Where do meteorites come from? asks a reader.
Find a chunk of rock on the ground, and it could have come from inside the Earth. But it could be a chip off an old asteroid.
Or it could even have come from another planet, no alien UPS required.
Most meteorites are fragments of asteroids or comets caught by Earth's gravity and tugged to the ground. But judging by the kinds of rock found in more than 200 meteorites, some are actually pieces of other worlds.
More than 130 moon rocks have turned up on Earth, discovered in deserts in Antarctica, northern Africa, and Oman. Scientists figured out where the meteorites came from by comparing their composition to the rocks brought back from the Apollo moon missions.
But how did more than 100 pounds of moon rocks get here on their own? Scientists think meteorites slamming into the moon shattered rocks and sent them flying out into space. Because the moon's gravity is so weak, the rocks kept going. Some were captured by Earth's gravity and ended up tumbling down to the ground.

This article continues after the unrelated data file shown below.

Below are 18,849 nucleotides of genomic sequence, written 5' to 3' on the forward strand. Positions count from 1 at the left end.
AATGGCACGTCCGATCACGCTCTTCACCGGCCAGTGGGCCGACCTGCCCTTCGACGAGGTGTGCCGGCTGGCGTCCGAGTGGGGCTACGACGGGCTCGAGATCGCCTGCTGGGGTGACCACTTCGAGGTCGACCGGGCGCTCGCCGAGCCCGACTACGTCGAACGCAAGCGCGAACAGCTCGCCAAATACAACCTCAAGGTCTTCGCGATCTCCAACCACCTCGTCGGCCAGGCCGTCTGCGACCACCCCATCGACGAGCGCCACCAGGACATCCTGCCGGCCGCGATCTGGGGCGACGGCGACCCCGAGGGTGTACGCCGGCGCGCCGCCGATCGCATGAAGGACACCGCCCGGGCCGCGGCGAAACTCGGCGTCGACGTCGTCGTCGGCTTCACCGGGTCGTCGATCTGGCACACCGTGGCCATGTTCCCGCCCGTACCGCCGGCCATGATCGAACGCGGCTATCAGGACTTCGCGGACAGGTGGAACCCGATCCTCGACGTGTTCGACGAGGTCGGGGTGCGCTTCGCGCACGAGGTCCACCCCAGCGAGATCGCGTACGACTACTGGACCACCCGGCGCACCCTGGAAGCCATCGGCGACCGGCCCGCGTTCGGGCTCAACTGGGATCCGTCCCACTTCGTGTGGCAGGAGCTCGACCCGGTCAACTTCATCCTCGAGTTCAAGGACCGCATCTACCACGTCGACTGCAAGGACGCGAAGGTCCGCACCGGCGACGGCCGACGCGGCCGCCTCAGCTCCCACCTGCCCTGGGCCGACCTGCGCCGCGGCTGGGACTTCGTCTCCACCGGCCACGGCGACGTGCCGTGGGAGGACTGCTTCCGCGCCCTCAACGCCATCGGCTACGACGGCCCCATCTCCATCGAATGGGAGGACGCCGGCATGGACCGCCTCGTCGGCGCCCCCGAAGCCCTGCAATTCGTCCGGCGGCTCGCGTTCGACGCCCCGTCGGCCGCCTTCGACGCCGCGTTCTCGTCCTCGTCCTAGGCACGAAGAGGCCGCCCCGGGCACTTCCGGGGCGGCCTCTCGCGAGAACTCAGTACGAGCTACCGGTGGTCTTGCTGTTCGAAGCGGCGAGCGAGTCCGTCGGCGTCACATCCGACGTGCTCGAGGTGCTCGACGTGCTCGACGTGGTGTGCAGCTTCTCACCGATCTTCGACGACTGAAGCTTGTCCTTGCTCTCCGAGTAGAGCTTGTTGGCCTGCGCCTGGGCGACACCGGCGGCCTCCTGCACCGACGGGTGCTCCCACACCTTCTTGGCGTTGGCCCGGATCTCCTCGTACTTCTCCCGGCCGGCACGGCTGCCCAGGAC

Scientists say that most of the lunar rocks fell from the sky in the last 100,000 years.
Even more startling: Another 130 meteorites found on Earth have turned out to be bits and pieces of the planet Mars. Scientists determined that the rocks are from the Red Planet by comparing their composition to that of rocks analyzed by NASA's Mars landers.
Researchers say that the rocks' trapped gases also match those in Mars' carbon dioxide-rich atmosphere.
In 2011, a new kind of Martian meteorite was discovered in the Sahara Desert. The jet-black rock weighs about 11 ounces and contains 10 times as much water as other Mars meteorites discovered so far. Scientists say the rock formed from rapidly cooled lava.
Researchers think this meteorite, which is very similar to surface rocks on Mars, may have had its origins in the planet's crust.
And a study reported in the journal Science this month found that the largest Martian meteorites on Earth may have been blasted off Mars less than 5 million years ago, when an enormous meteorite or comet smashed into the planet. The falling object carved out a hole nearly 36 miles wide, which scientists have named the Mojave crater.
And somewhere on Mars, or on Venus, there may be pieces of Earth -- chipped off in the distant past by some huge meteorite that careened into our own planet.